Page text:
Business Loan is an alternative responsible lending provider if the banks turn you down. Such lending providers can provide a small injection of cash to support initial startup costs – usually in the range of £1000- £10,000 used for computer equipment and rent on business premises, for example. Business owners will also often benefit from the provision of a mentor. Given these loans are unsecured, a mentor supports the company owner and provides accountability for the repayment of the loan.
  8. Asset finance
    Hire Purchase/Lease Financing for vehicles and machinery allows tools to be purchased without the need for a large capital outlay. The rest of the cash can be kept to run the business, pay staff or take on a new contract. This is a less likely option for most startup businesses, but one to be considered; along with Invoice factoring as a possible alternative to cash flow. One such invoice finance firm Marketinvoice have partnered with Sage and provide short term finance to businesses with revenues of over £100,000 by releasing cash tied up in their unpaid invoices. You can access funds on the same day you sign up.
  9. Friends and family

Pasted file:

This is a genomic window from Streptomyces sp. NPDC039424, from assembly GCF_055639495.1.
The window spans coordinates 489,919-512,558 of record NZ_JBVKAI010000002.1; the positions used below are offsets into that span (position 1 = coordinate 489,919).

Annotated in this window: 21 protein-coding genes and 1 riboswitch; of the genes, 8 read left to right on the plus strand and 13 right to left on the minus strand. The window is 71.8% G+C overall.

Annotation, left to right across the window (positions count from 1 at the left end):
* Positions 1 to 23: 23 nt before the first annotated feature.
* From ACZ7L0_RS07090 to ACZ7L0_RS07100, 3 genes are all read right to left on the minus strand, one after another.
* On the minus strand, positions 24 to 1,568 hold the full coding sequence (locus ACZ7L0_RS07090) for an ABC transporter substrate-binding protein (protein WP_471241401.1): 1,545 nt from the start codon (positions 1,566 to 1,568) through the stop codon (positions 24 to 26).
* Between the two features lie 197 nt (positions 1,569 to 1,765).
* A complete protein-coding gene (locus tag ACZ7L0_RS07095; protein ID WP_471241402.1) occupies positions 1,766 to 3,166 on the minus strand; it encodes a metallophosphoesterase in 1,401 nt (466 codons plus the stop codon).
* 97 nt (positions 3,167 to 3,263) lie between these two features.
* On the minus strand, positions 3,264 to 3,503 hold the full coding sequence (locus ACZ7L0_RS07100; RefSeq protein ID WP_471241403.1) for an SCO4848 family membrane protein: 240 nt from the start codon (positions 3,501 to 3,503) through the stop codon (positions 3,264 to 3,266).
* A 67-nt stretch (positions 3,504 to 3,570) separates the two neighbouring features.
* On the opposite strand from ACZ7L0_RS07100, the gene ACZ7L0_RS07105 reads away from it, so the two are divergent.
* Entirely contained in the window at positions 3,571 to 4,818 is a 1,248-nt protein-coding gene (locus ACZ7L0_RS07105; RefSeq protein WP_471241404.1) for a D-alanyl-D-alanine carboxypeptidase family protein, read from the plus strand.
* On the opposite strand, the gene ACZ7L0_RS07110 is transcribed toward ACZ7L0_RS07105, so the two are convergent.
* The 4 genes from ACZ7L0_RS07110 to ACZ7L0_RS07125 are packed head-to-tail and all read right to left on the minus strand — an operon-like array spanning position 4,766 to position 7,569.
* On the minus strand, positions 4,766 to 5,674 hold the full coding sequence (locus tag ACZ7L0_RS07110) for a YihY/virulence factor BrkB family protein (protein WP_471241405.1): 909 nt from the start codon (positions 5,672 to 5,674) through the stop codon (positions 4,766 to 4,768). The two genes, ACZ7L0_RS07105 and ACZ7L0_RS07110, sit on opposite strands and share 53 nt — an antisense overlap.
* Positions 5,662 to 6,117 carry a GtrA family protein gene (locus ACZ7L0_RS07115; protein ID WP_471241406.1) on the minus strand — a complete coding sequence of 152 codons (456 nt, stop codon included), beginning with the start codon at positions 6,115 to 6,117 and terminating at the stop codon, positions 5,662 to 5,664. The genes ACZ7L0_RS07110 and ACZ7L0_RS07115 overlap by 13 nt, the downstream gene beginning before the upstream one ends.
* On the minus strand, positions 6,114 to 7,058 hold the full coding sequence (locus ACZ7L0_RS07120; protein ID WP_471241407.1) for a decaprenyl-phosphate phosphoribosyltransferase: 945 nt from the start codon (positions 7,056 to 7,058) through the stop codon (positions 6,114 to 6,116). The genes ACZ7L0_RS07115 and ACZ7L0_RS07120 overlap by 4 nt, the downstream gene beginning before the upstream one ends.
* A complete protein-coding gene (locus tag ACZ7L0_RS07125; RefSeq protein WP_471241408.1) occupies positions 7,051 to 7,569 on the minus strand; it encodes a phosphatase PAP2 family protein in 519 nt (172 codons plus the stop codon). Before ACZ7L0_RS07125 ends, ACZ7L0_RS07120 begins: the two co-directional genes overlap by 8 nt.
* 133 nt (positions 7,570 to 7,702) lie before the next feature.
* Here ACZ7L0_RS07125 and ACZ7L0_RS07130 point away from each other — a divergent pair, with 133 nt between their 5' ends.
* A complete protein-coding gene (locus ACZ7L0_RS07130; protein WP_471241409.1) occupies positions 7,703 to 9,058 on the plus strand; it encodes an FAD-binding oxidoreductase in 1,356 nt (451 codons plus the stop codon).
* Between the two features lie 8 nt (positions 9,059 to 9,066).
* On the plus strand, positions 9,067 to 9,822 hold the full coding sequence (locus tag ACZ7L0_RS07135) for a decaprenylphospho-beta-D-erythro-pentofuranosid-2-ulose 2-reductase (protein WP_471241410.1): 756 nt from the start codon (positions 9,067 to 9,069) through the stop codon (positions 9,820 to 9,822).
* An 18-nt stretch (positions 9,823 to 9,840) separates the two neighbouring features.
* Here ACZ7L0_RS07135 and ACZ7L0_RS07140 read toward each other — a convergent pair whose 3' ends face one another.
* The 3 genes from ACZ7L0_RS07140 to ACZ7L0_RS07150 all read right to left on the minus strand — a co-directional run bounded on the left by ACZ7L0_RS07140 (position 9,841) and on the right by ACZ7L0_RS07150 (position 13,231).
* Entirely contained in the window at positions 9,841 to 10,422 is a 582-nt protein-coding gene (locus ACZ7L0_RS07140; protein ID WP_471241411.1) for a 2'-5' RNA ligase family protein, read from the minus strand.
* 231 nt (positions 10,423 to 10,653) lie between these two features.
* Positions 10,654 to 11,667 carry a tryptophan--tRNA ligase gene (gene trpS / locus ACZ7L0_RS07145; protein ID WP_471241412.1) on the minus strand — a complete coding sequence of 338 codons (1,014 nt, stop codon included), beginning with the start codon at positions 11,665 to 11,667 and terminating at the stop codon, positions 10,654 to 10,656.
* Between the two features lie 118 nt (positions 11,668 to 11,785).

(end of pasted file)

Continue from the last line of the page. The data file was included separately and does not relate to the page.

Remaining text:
The least bureaucratic funding source, however, these loans can be riddled with potential problems which may affect long-term relationships.

Due to a poor credit score, a lack of personal guarantees and a poor financial history, mainstream finance can be a struggle and a serious barrier for the disadvantaged. The business model or entrepreneur may be deemed a high risk due to a lack of history or assets.

A high proportion of applications are turned down by banks due to a lack of investment readiness. Understanding the requirements of lenders and being open to the range of finance options will enable startups to overcome financial hurdles.

Responsible lenders are thorough and forensic in their due diligence. However, alternative lending providers are becoming the envy of mainstream bank lenders due to their wider assessment criteria and measures.

  1. How viable is the business idea and plan?
    Investors and loan providers will assess the business idea and plans on the likelihood of profitability. An outline of the startup business plan presented with forecasts for sales and expenditure, showing conservative estimations of the monthly cash position will be required. Your accountant can help with this.
  2. Is there a match?
    What financial option best matches the needs of the business. Some funding organisations and investors favour specific business models, so do your research to see if a funder has a history of investing in a particular sector.
  3. Is the prospective entrepreneur really ready?
    People buy from people. Even in Dragons’ Den, the investors decide on the readiness of the entrepreneur first then the idea.

Following the global economic recession, ‘investment readiness’ is all the more essential. Research your funding sources thoroughly for credibility and to ensure it is the best solution for your business.